LAMBORN: A respect for taxpayer dollars
by Doug Lamborn | May 12th, 2012
My public service record is highlighted by the deep respect I have for taxpayers’ hard-earned dollars. I have successfully fought to cut government spending and lower taxes in both Colorado and in Washington.
My opponent’s attempt to mischaracterize my record on spending is misleading and deceptive.
I gladly voted to ban earmarks by House Republicans two years ago, and voted again to ban the practice when Republicans took the U.S. House last year.
It is a nonissue.
However, it is the role of Congress to establish funding priorities and not cede that power entirely to the president. For that reason, I have in the past submitted funding requests to “provide for the common defense.”
When I came to Washington, I promised to make supporting our troops and veterans a top priority. The first bill I introduced was to get a national veterans cemetery in southern Colorado. This is now in the works. I fought hard to get a seat on the House Armed Services Committee where I could help set our national defense priorities.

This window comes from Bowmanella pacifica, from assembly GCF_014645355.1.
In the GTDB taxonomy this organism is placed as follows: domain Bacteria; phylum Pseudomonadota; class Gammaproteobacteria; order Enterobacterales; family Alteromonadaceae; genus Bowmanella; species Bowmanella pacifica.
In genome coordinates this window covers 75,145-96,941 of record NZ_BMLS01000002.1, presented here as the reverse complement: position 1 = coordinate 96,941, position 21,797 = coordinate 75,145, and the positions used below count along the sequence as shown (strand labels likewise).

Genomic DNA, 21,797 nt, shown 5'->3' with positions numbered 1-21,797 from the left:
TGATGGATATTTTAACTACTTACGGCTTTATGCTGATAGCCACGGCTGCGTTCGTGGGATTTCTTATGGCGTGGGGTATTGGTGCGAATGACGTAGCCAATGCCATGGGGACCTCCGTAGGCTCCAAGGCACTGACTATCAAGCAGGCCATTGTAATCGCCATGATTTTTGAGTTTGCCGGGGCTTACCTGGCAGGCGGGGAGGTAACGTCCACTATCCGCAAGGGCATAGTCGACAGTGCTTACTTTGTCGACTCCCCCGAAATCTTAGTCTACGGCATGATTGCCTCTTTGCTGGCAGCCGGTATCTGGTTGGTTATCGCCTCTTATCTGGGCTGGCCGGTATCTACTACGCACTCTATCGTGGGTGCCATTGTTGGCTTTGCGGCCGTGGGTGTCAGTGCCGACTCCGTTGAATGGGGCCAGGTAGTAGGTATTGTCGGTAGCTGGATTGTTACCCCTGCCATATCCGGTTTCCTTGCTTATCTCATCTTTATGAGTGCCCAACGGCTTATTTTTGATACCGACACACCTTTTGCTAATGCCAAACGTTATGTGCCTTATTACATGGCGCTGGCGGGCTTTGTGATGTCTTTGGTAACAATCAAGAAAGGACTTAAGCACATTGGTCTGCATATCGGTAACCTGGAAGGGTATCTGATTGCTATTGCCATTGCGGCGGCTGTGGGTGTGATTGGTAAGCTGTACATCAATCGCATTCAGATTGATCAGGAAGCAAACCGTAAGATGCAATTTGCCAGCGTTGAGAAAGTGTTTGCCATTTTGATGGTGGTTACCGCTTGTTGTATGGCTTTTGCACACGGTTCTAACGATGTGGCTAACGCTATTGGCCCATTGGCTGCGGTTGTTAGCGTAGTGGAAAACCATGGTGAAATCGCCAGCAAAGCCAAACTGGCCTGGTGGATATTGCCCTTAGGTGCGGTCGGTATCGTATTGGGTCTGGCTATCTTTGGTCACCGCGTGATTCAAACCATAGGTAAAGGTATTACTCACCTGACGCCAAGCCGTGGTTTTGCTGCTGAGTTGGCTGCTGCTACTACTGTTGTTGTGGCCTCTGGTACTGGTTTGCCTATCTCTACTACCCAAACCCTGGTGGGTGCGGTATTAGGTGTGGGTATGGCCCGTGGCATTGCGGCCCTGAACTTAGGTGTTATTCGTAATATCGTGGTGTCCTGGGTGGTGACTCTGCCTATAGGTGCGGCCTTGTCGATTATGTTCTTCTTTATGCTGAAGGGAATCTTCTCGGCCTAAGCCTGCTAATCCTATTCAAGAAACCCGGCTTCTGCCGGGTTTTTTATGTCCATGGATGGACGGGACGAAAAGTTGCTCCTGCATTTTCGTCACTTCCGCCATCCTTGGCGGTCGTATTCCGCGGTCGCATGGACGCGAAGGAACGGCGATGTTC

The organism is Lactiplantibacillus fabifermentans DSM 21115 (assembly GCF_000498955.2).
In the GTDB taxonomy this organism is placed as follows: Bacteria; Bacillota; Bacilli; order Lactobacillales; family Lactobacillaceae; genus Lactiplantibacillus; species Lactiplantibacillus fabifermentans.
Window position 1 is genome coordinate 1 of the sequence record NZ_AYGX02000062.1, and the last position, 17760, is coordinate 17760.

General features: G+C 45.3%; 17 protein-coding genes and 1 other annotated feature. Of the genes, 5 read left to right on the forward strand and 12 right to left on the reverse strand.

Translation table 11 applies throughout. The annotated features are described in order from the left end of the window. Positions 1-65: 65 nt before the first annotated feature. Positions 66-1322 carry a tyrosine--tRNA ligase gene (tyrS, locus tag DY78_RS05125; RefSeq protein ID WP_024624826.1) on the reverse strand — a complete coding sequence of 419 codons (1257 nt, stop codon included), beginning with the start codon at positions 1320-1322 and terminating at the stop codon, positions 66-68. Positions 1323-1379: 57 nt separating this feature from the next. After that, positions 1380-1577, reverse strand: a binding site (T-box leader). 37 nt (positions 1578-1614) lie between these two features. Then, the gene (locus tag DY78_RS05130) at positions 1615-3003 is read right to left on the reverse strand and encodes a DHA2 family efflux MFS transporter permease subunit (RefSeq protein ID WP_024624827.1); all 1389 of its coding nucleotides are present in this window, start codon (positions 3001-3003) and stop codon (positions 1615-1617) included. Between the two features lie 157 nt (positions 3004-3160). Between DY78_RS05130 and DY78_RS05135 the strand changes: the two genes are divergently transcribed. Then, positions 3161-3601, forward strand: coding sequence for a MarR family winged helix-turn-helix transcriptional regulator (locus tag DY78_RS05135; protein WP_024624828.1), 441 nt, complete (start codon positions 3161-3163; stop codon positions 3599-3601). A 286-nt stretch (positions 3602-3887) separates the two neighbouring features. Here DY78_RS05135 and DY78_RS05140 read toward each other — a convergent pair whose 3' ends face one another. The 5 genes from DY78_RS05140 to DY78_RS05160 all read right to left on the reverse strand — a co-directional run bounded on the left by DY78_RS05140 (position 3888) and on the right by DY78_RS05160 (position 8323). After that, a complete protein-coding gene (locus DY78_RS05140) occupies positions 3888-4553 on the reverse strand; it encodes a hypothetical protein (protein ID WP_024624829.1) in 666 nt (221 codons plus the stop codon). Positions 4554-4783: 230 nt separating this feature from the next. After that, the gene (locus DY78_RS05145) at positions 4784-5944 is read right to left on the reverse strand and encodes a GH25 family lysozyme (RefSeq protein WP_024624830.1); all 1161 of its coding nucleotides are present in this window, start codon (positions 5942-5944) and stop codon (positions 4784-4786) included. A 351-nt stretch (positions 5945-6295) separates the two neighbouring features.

When I submitted funding requests, I posted them on my congressional website and they were openly debated in the Armed Services Committee. There was full transparency and accountability.
For example, in 2007 I submitted a member request for $4.9 million to allow the Air Force to buy 23 acres of land around Peterson AFB. to provide a security buffer, prevent encroachment, and accommodate future expansion at the base. I also requested $687,000 to accelerate improvements at Fort Carson Gates 5 and 6 and improve highway safety between those gates.
My opponent is manufacturing a phony issue in an attempt to distract from his questionable business dealings.
Under his leadership of a Nebraska business, the IRS has issued three federal tax liens against it, exceeding $80,000.
Eight of his Colorado businesses were delinquent for failure to file required annual business reports dozens of times.
The bank Robert Blaha co-founded was ranked one of the “worst-ranked banks” in the region in 2010, fined by the FDIC for violations, and is rated “below average” by BankRate.com. These are not the business practices Washington needs.
Instead, the people of Colorado want someone in Washington who has a record of fighting to protect their hard earned dollars. I am the author of the largest tax cut in Colorado history, the only member to pass a bill through the U.S. House cutting funding for National Public Radio, and have been ranked the most conservative Member of Congress by the National Journal for three years running.
My opponent has every right to run on his own record, as sketchy as it is. But he has no right to distort my record.